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When employees email and surf the web with company computers, it is legal to monitor their usage, but is it ethical?
Monitoring can help prevent employee theft, sabotage, or lawsuits. For example, your company may be legally liable if an employee spends time on websites with illegal content, or downloads material from the Web that contains child pornography. Monitoring can provide proof that the company itself is not involved.
Staff may be allowed a few minutes of personal time on the Internet, as long as they don’t take advantage of the perk, but a few employees will abuse the privilege and use a lot of time on the Internet to shop, bank, chat, or resolve issues that are not related to their work. This can be expensive for employers. Online monitoring can help prevent staff from abusing company rules and policies.
Security and safety are also very important issues today’s workplace, as they are in the world at large. In view of recent workplace incidents and security issues, monitoring can actually save lives.
There is also a down side to monitoring employees. Employees may feel that monitoring is unethical and that employers don’t trust them and are “breathing down their necks.” This can cause resentment and discontent, which can decrease the productivity of your employees.
Information accidentally absorbed concerning an employee’s religion, sexual preference, and health problems can open your company to privacy violation and/or charges of discrimination, especially if you and your team react in a negative manner to the information.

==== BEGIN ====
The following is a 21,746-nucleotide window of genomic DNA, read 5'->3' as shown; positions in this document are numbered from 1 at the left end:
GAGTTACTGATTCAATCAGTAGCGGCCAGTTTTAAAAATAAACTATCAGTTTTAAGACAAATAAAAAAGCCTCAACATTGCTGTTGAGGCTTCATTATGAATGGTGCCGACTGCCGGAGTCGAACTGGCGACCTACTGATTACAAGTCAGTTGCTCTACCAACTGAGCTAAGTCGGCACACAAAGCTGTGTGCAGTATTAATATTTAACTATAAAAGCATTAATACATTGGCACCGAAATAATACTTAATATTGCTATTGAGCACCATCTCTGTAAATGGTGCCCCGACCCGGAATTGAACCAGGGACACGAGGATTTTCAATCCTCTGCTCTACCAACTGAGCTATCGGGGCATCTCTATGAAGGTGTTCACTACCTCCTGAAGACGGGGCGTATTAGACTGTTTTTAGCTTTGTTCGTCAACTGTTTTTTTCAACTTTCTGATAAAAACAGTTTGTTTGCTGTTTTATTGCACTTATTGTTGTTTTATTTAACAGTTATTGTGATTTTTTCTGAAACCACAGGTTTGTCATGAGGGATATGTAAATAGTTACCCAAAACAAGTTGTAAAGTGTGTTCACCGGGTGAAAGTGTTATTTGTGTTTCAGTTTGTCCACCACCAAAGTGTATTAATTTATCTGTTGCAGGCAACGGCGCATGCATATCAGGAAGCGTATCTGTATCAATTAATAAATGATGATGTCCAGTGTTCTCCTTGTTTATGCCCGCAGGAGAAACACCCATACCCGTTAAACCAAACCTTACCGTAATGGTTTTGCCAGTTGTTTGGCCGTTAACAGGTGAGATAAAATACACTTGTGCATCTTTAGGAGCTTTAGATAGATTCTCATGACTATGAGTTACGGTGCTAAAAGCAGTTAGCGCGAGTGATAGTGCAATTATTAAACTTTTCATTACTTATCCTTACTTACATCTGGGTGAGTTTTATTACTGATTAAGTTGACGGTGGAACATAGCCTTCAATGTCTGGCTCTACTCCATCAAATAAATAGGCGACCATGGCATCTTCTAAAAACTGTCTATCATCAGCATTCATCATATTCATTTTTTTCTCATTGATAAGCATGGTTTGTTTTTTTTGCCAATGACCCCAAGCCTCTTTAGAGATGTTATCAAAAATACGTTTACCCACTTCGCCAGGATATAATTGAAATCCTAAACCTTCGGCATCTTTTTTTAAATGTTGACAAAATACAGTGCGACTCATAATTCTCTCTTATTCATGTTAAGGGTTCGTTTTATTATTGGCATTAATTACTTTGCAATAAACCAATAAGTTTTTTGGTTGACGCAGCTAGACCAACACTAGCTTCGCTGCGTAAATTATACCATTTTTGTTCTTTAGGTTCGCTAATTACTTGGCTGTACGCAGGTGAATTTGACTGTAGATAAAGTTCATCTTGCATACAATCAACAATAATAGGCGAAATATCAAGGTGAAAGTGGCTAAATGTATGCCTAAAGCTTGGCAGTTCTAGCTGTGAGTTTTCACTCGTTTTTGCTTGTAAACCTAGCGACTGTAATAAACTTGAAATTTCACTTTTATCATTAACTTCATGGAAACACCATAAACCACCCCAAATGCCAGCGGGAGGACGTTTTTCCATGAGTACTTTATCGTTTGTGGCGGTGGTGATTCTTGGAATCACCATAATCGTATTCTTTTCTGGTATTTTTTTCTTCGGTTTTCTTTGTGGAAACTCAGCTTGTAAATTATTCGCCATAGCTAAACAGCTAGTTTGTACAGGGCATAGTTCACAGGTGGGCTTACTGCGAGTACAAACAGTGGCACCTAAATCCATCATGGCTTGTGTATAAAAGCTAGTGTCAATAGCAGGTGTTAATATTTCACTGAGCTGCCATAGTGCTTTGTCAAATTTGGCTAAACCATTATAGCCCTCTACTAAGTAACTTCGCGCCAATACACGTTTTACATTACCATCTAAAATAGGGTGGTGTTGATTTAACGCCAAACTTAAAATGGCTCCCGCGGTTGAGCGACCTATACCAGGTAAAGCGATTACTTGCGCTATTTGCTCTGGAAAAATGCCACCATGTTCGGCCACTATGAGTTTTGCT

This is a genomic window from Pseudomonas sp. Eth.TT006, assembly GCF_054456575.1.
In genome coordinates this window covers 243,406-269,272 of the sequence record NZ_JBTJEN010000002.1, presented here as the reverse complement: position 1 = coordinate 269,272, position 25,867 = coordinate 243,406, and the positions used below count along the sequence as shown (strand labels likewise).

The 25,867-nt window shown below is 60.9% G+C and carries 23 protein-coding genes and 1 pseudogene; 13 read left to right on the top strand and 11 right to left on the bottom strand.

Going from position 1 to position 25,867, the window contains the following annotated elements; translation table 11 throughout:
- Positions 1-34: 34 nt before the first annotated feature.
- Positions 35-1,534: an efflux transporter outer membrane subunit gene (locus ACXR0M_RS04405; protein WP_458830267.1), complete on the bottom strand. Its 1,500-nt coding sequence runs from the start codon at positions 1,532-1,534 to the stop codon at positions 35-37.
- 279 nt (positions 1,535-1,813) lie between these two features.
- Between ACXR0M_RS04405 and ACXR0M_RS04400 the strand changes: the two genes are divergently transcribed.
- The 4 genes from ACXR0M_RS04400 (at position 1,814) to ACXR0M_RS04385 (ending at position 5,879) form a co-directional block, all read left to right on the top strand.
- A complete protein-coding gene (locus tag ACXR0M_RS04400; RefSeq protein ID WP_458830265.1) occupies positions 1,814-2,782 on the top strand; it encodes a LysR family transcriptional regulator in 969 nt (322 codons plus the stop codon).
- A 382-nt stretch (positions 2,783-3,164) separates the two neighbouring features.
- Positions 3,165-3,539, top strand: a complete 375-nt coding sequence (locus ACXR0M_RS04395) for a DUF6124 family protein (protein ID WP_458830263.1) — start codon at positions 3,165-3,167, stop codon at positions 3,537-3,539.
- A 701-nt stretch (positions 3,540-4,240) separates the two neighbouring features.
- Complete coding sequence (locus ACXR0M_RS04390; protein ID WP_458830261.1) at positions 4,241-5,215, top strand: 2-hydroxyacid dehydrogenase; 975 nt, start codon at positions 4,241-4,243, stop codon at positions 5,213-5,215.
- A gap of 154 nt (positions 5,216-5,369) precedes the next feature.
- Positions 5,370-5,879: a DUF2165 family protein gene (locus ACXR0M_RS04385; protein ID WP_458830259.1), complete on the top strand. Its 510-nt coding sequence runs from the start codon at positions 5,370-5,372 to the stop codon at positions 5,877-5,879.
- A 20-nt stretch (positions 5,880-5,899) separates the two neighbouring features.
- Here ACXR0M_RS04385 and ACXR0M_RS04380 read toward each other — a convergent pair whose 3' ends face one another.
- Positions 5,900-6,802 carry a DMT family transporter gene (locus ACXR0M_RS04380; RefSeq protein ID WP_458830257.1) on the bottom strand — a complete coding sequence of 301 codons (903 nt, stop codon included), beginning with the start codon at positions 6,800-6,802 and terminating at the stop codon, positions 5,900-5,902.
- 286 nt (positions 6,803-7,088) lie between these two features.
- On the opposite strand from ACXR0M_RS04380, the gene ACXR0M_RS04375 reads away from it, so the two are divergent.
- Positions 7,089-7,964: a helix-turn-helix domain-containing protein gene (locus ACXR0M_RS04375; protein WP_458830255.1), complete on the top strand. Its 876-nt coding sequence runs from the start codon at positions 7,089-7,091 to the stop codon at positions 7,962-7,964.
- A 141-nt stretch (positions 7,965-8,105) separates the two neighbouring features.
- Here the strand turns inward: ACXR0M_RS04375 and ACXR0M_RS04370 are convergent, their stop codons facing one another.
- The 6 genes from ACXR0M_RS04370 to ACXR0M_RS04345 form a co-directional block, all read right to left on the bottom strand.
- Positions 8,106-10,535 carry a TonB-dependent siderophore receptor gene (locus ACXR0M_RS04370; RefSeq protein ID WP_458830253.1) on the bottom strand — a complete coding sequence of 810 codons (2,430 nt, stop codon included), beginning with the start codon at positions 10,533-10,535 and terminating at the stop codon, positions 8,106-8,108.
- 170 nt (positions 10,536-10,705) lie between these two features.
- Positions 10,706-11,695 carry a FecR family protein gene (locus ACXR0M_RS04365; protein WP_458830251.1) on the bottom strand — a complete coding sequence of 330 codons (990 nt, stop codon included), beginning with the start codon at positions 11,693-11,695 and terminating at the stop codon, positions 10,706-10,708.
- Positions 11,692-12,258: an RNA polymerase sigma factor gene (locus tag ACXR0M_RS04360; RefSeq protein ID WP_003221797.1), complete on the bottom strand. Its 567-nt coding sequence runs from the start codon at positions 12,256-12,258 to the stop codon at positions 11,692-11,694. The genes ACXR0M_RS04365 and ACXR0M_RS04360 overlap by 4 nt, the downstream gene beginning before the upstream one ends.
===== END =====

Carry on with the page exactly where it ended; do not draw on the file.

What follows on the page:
If you decide to monitor your employees, tell them what you are doing and why you are doing it. Being open with your staff will help diffuse resentment and encourage their cooperation. Explain about the hazards faced by businesses from misuse of electronic assets.
Develop a Written Policy
Create a written policy on Internet usage that clearly states the rights and responsibilities of the staff and the employers.
Develop a policy that provides employees with information about when and how they can use personal time online at work. Set acceptable use rules for email, social media, web surfing, and instant messaging. Explain how monitoring will be implemented and how information will be deleted or destroyed. Give a copy to each employee to sign.
There are many devices on the market that monitor computer activity. Look for a software program that will signal an alert to warn you of risky behavior. For example, employee access to pornography or hate websites can create potential legal problems for your company. You might consider purchasing software that blocks this type of content.
It is legal to track and examine your employees’ internet usage for Web and email infractions however, the ethics of this practice may be in the ‘eye of the beholder.’
If you decide that it is necessary to monitor Internet usage, make sure it is with the full knowledge of your employees. Let them know that the purpose of monitoring is not to invade their personal information, but to build a safe, compliant and productive workplace.